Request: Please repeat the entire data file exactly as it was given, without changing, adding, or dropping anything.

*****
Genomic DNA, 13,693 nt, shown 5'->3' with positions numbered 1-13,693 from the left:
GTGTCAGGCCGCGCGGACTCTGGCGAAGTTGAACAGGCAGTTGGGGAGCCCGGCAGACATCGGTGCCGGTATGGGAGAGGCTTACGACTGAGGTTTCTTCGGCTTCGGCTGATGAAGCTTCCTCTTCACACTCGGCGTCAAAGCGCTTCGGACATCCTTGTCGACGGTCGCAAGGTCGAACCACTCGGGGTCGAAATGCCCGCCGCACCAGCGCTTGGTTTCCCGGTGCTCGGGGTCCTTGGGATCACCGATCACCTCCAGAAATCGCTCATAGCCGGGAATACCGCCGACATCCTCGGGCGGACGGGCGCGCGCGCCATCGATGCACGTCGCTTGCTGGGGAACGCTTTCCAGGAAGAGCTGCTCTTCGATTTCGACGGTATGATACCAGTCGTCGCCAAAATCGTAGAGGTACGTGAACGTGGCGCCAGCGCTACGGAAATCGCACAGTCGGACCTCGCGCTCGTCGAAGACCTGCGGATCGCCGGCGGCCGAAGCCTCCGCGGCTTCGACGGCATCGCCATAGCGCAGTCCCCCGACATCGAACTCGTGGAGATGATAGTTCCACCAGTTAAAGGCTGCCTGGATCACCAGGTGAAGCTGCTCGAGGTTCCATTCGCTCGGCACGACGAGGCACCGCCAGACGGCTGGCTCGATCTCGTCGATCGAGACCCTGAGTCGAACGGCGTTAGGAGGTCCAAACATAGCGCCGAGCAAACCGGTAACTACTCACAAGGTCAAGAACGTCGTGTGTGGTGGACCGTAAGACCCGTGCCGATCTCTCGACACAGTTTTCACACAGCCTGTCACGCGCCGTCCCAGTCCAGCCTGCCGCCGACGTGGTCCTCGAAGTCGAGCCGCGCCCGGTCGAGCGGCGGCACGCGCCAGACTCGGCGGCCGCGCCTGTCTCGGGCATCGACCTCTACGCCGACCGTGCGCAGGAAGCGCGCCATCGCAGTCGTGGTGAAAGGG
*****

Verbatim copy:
Genomic DNA, 13,693 nt, shown 5'->3' with positions numbered 1-13,693 from the left:
GTGTCAGGCCGCGCGGACTCTGGCGAAGTTGAACAGGCAGTTGGGGAGCCCGGCAGACATCGGTGCCGGTATGGGAGAGGCTTACGACTGAGGTTTCTTCGGCTTCGGCTGATGAAGCTTCCTCTTCACACTCGGCGTCAAAGCGCTTCGGACATCCTTGTCGACGGTCGCAAGGTCGAACCACTCGGGGTCGAAATGCCCGCCGCACCAGCGCTTGGTTTCCCGGTGCTCGGGGTCCTTGGGATCACCGATCACCTCCAGAAATCGCTCATAGCCGGGAATACCGCCGACATCCTCGGGCGGACGGGCGCGCGCGCCATCGATGCACGTCGCTTGCTGGGGAACGCTTTCCAGGAAGAGCTGCTCTTCGATTTCGACGGTATGATACCAGTCGTCGCCAAAATCGTAGAGGTACGTGAACGTGGCGCCAGCGCTACGGAAATCGCACAGTCGGACCTCGCGCTCGTCGAAGACCTGCGGATCGCCGGCGGCCGAAGCCTCCGCGGCTTCGACGGCATCGCCATAGCGCAGTCCCCCGACATCGAACTCGTGGAGATGATAGTTCCACCAGTTAAAGGCTGCCTGGATCACCAGGTGAAGCTGCTCGAGGTTCCATTCGCTCGGCACGACGAGGCACCGCCAGACGGCTGGCTCGATCTCGTCGATCGAGACCCTGAGTCGAACGGCGTTAGGAGGTCCAAACATAGCGCCGAGCAAACCGGTAACTACTCACAAGGTCAAGAACGTCGTGTGTGGTGGACCGTAAGACCCGTGCCGATCTCTCGACACAGTTTTCACACAGCCTGTCACGCGCCGTCCCAGTCCAGCCTGCCGCCGACGTGGTCCTCGAAGTCGAGCCGCGCCCGGTCGAGCGGCGGCACGCGCCAGACTCGGCGGCCGCGCCTGTCTCGGGCATCGACCTCTACGCCGACCGTGCGCAGGAAGCGCGCCATCGCAGTCGTGGTGAAAGGG